Saturday, December 01, 2007

You can judge a man by the company he keeps: More fascist Bush allies

Tycoon vows to topple Georgia’s ‘despot’

GEORGIA'S richest man is to run for president to
remove "the fascist regime" of Mikhail Saakashvili,
leader of the tiny former Soviet republic.

Badri Patarkatsishvili, the billionaire businessman
who helped to finance the "rose revolution" that swept
Saakashvili to power four years ago, made his
declaration after special forces stormed the studios
of his television station for criticising the

"My election slogan will be `Georgia without
Saakashvili is Georgia without terror', he said.

Speaking at the Israeli resort of Eilat, overlooking
the Red Sea, as he fielded calls with the latest news
from Georgia, Patarkatsishvili warned that he would
invest his considerable resources in opposing
Saakashvili, whose pro-western views have made him
popular in Washington.

"I've money, popularity and a powerful media outlet.
I'll use all my strength to free Georgia from this
dictatorial junta," he said in an interview as his
private jet remained on standby, ready to fly him back
to Tbilisi at a moment's notice.

"I've achieved much in life and don't need to prove
anything, so I don't have political ambitions per se.
But after this shameful crackdown that Saakashvili
launched against a peaceful opposition I'm ready to do
anything, even run for president, if it helps my

Earlier, Saakashvili – whose ambition for Georgia to
join Nato has made him deeply unpopular in the Kremlin
– had cracked down hard on antigovernment protests in
Tbilisi. Turning on tens of thousands of demonstrators
with water cannons, rubber bullets, tear gas and
batons, Georgian riot police dispersed crowds with a
brutality not seen before under the charismatic young

Members of the opposition were arrested, more than 600
protesters were taken to hospital and special forces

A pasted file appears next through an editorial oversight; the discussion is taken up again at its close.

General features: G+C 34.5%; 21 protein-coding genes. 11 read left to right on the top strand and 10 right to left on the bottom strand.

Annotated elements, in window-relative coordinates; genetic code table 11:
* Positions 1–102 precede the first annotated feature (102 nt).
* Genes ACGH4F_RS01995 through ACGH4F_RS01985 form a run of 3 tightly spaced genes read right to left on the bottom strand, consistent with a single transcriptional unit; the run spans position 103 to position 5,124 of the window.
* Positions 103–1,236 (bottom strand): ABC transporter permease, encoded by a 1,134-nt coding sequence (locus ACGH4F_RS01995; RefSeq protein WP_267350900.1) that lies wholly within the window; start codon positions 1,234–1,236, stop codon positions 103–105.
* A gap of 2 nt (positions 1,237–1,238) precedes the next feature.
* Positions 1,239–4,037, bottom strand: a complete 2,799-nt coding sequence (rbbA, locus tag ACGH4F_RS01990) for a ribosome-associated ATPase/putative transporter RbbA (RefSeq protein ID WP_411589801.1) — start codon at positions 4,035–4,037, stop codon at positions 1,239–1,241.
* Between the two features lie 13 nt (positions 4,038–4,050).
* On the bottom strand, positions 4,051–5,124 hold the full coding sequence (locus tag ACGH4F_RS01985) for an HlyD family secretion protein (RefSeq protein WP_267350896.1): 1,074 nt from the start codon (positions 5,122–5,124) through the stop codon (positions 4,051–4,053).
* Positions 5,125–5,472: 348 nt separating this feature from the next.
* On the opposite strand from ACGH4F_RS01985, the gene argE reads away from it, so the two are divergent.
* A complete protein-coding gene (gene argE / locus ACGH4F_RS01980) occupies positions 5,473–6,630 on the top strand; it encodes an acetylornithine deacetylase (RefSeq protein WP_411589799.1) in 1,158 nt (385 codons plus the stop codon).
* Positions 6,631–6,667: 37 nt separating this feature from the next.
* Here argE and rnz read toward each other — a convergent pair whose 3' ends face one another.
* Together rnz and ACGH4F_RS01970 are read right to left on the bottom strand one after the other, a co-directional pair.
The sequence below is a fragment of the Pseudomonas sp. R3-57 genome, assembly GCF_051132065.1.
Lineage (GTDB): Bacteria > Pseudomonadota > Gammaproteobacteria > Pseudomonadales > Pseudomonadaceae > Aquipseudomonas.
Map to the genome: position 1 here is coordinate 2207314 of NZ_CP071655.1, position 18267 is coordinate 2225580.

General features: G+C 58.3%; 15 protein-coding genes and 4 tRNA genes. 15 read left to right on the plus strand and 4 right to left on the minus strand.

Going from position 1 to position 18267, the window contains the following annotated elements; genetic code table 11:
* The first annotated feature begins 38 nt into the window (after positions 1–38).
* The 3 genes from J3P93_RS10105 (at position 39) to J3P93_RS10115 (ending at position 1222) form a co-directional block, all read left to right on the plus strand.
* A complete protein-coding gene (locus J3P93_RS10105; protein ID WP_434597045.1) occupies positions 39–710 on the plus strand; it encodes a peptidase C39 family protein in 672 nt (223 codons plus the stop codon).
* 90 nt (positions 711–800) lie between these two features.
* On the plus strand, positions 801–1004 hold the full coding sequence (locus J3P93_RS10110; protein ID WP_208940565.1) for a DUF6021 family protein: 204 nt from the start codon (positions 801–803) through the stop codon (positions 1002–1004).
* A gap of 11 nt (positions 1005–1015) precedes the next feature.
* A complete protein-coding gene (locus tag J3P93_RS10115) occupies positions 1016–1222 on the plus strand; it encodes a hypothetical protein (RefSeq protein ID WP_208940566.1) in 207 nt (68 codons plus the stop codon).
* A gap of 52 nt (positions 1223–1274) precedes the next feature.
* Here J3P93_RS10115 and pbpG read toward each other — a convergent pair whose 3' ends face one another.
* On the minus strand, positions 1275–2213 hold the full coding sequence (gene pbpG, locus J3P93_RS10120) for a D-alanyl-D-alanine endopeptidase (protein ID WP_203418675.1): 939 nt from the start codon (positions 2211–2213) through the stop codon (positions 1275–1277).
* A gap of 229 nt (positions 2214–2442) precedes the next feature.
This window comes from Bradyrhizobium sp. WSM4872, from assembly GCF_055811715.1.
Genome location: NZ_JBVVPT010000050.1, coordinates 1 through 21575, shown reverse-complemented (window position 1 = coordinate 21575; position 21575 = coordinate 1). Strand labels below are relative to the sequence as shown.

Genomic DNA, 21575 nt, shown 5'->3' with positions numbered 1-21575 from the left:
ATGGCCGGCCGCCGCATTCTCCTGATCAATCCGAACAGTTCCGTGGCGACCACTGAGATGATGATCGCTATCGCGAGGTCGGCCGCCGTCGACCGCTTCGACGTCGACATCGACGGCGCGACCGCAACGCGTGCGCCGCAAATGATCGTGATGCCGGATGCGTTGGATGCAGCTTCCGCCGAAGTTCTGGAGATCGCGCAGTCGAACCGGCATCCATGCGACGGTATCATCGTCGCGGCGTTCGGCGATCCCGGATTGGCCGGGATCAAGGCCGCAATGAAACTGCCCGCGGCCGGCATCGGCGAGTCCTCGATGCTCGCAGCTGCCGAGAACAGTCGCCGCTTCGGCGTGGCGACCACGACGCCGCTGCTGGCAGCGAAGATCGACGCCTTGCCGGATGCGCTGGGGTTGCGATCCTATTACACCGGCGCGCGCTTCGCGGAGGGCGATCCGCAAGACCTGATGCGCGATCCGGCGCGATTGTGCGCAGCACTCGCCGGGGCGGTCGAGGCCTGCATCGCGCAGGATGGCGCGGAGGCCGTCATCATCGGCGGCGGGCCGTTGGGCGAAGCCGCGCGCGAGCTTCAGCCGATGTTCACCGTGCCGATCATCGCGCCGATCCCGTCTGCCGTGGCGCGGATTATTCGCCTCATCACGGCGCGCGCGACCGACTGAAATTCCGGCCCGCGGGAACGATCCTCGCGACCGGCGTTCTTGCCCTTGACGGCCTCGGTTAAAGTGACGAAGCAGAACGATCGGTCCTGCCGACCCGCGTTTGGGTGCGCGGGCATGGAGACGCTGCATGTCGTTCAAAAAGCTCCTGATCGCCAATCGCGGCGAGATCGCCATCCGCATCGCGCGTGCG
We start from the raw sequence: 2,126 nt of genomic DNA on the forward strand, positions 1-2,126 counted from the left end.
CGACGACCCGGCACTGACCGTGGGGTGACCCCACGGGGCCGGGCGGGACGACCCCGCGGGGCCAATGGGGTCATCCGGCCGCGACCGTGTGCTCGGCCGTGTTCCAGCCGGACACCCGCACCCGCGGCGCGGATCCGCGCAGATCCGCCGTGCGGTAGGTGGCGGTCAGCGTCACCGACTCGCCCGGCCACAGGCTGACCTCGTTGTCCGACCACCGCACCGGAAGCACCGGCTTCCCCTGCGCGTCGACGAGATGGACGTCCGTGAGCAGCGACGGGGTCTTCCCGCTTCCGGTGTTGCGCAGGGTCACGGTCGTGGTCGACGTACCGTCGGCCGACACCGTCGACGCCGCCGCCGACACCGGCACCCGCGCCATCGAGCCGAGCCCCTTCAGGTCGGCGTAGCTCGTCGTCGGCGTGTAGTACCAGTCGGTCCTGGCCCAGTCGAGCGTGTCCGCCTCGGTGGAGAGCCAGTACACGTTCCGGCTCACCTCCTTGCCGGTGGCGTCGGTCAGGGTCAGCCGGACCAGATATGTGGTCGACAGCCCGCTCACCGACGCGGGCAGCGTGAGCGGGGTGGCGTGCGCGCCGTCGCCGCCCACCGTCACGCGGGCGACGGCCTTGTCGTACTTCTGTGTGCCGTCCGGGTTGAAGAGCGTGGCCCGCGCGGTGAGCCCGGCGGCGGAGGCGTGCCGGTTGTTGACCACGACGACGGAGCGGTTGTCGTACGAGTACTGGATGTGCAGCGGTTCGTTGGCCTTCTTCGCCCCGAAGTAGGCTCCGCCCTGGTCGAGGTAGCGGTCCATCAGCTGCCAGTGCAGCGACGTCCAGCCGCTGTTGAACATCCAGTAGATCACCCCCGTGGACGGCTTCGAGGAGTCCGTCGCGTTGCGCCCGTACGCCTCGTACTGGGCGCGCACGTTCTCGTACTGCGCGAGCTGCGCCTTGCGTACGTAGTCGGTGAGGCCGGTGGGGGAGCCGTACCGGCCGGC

officers broke into Imedi TV, a channel founded by
Patarkatsishvili and co-owned by News Corporation,
which also owns The Sunday Times.

Staff were forced to lie on the floor while much of
the network's equipment was vandalised. The channel
has since been off the air.

Saakashvili, who became president after 1m people took
to the streets to oust Eduard Shevard-nadze, announced
a two-week state of emergency, claiming it was needed
to prevent a Russian-backed coup attempt.

Seeking to appease his critics, Saakashvili announced
early parliamentary elections in January. Georgian
troops were out in force on the streets of Tbilisi
yesterday to prevent further demonstrations.

At the height of the protests Patarkatsishvili, who
divides his time between Tbilisi and a mansion in
Surrey, flew in from London to address the crowds
chanting his name. He then left for Eilat "to avoid
creating even more tension by being in Tbilisi", he

Last week the Georgian authorities stepped up their
pressure on him by launching a criminal investigation
on suspicion that he had sought to overthrow the
government. "They are doing everything to stop me from
running for president. They are scared," the tycoon

Patarkatsishvili, who is Jewish, recalled his sense of
optimism when he helped Saakashvili win power. He was
close to Zurab Zhvania, an ally of the president, who
became prime minister but mysteriously died of carbon
monoxide poisoning in 2005.

"I really felt that democracy had won," said
Patarkatsishvili. "I was convinced that at last we had
a group of young people in power who would rebuild
Georgia – that's why I helped them financially. Sadly
it all changed when Zhvania died.

"Saakashvili has turned into a despot. He doesn't